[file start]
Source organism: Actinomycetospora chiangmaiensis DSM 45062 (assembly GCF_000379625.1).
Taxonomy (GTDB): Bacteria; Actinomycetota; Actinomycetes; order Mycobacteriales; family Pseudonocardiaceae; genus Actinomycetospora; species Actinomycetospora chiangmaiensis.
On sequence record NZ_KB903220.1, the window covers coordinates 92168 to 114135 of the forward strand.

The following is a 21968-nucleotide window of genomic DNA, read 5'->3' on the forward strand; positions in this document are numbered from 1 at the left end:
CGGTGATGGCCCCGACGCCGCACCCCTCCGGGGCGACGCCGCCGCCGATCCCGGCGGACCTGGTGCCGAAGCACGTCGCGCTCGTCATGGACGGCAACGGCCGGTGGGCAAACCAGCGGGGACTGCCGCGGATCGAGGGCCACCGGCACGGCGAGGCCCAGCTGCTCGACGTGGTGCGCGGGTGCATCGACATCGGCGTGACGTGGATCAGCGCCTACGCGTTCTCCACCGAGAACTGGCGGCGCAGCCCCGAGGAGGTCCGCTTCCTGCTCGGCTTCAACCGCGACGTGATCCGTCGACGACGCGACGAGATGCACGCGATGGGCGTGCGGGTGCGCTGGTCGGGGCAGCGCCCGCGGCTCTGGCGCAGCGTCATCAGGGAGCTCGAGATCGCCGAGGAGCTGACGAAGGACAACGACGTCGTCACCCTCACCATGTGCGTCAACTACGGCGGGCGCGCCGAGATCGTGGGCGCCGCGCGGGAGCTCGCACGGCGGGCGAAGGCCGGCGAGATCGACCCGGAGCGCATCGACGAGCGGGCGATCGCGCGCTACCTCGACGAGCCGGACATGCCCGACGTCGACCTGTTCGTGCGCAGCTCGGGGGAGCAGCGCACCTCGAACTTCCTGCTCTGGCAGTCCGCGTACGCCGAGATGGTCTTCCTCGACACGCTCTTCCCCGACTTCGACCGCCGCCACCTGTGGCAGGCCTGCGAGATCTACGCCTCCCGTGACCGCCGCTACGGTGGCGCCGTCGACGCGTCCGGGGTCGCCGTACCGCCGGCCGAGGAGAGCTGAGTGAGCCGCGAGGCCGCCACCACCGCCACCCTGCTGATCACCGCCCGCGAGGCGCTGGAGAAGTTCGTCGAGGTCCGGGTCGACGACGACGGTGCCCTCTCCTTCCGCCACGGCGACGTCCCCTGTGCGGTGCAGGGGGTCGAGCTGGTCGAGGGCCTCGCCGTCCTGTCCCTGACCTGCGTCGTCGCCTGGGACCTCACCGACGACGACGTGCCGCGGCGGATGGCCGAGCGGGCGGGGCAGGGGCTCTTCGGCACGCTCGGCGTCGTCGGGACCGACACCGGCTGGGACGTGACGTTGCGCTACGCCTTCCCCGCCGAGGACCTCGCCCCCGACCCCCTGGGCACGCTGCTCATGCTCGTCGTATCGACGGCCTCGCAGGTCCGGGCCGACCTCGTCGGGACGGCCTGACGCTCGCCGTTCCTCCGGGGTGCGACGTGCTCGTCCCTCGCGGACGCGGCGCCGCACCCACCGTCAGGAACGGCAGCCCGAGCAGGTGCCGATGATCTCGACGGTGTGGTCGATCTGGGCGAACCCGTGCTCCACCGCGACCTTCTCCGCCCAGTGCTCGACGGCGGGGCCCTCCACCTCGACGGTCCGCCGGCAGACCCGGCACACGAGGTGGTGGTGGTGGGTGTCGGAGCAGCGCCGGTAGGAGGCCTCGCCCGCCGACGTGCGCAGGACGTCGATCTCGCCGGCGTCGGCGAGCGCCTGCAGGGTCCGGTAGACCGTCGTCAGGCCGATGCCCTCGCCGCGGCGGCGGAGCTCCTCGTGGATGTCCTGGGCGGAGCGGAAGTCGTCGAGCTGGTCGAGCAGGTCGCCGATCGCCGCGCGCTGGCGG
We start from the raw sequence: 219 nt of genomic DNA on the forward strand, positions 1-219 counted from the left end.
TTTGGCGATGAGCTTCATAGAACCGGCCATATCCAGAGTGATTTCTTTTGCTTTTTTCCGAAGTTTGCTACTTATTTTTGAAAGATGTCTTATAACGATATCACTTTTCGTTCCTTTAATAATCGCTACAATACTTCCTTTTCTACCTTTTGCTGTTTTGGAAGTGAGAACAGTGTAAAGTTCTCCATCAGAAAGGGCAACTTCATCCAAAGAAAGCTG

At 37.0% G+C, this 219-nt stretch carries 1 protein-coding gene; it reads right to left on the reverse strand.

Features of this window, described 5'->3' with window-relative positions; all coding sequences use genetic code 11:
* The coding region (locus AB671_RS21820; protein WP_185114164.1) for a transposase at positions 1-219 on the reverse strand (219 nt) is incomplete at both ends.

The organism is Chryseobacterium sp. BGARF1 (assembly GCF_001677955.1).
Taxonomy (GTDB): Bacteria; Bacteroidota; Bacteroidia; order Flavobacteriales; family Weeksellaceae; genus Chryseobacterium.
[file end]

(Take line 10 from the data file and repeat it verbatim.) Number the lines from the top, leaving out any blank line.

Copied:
* The coding region (locus AB671_RS21820; protein WP_185114164.1) for a transposase at positions 1-219 on the reverse strand (219 nt) is incomplete at both ends.